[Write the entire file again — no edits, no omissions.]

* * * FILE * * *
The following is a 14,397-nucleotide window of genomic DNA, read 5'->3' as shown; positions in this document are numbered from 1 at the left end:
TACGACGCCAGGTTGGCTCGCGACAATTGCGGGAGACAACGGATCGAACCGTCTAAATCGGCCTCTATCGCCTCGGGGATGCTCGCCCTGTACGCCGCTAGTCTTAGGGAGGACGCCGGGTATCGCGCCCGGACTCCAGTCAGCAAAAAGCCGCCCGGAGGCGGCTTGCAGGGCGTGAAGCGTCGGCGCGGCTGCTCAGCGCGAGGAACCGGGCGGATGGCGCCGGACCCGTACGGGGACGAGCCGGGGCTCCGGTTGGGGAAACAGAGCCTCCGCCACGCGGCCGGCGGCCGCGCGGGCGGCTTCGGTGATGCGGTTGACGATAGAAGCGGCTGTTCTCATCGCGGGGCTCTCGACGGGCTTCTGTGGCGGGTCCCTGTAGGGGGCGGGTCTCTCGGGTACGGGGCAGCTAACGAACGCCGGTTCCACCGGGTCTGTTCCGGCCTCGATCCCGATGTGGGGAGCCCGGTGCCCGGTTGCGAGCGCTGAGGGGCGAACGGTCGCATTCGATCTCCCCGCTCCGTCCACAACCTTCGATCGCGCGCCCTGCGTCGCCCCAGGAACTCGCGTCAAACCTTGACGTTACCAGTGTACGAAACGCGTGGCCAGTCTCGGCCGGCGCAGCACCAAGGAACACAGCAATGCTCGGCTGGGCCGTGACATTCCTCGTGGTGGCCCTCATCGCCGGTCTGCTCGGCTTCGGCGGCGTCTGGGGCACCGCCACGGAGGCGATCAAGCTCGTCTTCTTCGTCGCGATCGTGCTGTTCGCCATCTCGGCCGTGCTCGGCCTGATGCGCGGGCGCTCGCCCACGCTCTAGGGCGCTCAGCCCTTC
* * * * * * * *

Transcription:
The following is a 14,397-nucleotide window of genomic DNA, read 5'->3' as shown; positions in this document are numbered from 1 at the left end:
TACGACGCCAGGTTGGCTCGCGACAATTGCGGGAGACAACGGATCGAACCGTCTAAATCGGCCTCTATCGCCTCGGGGATGCTCGCCCTGTACGCCGCTAGTCTTAGGGAGGACGCCGGGTATCGCGCCCGGACTCCAGTCAGCAAAAAGCCGCCCGGAGGCGGCTTGCAGGGCGTGAAGCGTCGGCGCGGCTGCTCAGCGCGAGGAACCGGGCGGATGGCGCCGGACCCGTACGGGGACGAGCCGGGGCTCCGGTTGGGGAAACAGAGCCTCCGCCACGCGGCCGGCGGCCGCGCGGGCGGCTTCGGTGATGCGGTTGACGATAGAAGCGGCTGTTCTCATCGCGGGGCTCTCGACGGGCTTCTGTGGCGGGTCCCTGTAGGGGGCGGGTCTCTCGGGTACGGGGCAGCTAACGAACGCCGGTTCCACCGGGTCTGTTCCGGCCTCGATCCCGATGTGGGGAGCCCGGTGCCCGGTTGCGAGCGCTGAGGGGCGAACGGTCGCATTCGATCTCCCCGCTCCGTCCACAACCTTCGATCGCGCGCCCTGCGTCGCCCCAGGAACTCGCGTCAAACCTTGACGTTACCAGTGTACGAAACGCGTGGCCAGTCTCGGCCGGCGCAGCACCAAGGAACACAGCAATGCTCGGCTGGGCCGTGACATTCCTCGTGGTGGCCCTCATCGCCGGTCTGCTCGGCTTCGGCGGCGTCTGGGGCACCGCCACGGAGGCGATCAAGCTCGTCTTCTTCGTCGCGATCGTGCTGTTCGCCATCTCGGCCGTGCTCGGCCTGATGCGCGGGCGCTCGCCCACGCTCTAGGGCGCTCAGCCCTTC